In 2004, under the guidance of mayor Sergio Fajardo, the Municipality of Medellín began an integrated strategic plan to recover the neighbourhood of Moravia, that by then reached an extreme population density, with 42,000 inhabitants, 15,000 living on top of the de-activated garbage dump 'El Morro'. Moravia grew as an illegal settlement since the 1960s. The municipal garbage dump, established here in 1977 and closed in 1984, became a source of neighbourhood's survival, based on recuperation of any recyclable materials. Due to national social conflicts of the early 1980s, people from rural areas who were pushed to the city, appropriated the garbage hill and its surrounding and built their life there, in perplexingly tough conditions and with a desperate lack of public space and facilities. Through the expansion of the city in the last decades Moravia finds itself right in the midst of it.
A significant sign of the neighbourhood's rebirth made through this plan is the initiation of the Centro de Desarrollo Cultural de Moravia / Cultural Development Center of Moravia (CDCM), whose aim is to promote culture, education and the arts, and which was built on request of the community. The centre opened in 2008, on a plot of land set free by the inhabitants of Moravia, and designed by a renown Colombian architects, Rogelio Salmona. In the first three years the CDCM has served nearly 500.000 inhabitants.
The intense use of the centre and the important role that it got in the life of the neighbourhood brought the necessity to extend it. Instead of waiting for the location and finances for a 'proper' building to come together, we made the decision to adopt a more flexible approach by using cheaper means and starting with a temporary space. Considering that the 'El Morro' garbage dump is on the verge of being fenced off and environmentally sanitised for the next 25 years – a process that will have a large impact on the community, its economy and its future – the location of the intervention has been positioned right at the edge of the dump. Moravia is a quarter based on recycling economy, naturally these, locally available reclaimed materials, have been adopted for the project. This inverts the design process, starting from the found materials that vary from day to day (like packaging leftovers from local industry, plastic crates and containers, metal parts, etc.).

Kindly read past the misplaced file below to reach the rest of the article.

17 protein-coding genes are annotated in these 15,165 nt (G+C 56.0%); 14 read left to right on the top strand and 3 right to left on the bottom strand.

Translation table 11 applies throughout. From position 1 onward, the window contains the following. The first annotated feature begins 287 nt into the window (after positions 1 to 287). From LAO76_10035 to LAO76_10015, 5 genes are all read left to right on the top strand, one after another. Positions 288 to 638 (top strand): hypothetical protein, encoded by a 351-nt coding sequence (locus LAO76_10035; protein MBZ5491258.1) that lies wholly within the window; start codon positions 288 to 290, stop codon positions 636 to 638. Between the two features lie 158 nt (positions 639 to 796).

Principles for the search of possible materials for the realisation of the structure and the internal furnishings were set in a three-weeks workshop during August 2010. The team proceeded to design three spatial units: a reading space for children, an arts and crafts workshop and a multi-functional terrace for events (like the neighbourhood kitchen of Cocineros de Moravia, cooking on Saturdays for over 150 children). A (steel) structure has been built that accommodates the recycled elements, including glass fridge doors or parts of a discarded bus (seats and windows). The body of the bus was used to build a public terrace. All was realised during the first months of 2011, employing craftsmen from the neighbourhood in the furnishing of the spaces. The project was inaugurated on April 15, 2011. With its no-nonsense design, flexibility of use and its strong aesthetics, the Cultural Development Node No.1 - El Morro is the first space of its kind in the neighbourhood and in Medellín.
Initiating a project from this subtle and 'ground up' scale makes the extension of the cultural centre more open to the unpredictable dynamics and forces of the development of Moravia - and less protected than the landmark intervention of the Cultural Development Center has been a few years ago. The main objective of this process is to increase access to cultural activities by decentralising space for culture through temporary cheap structures, and in that way create a network of sites to strengthen community development processes.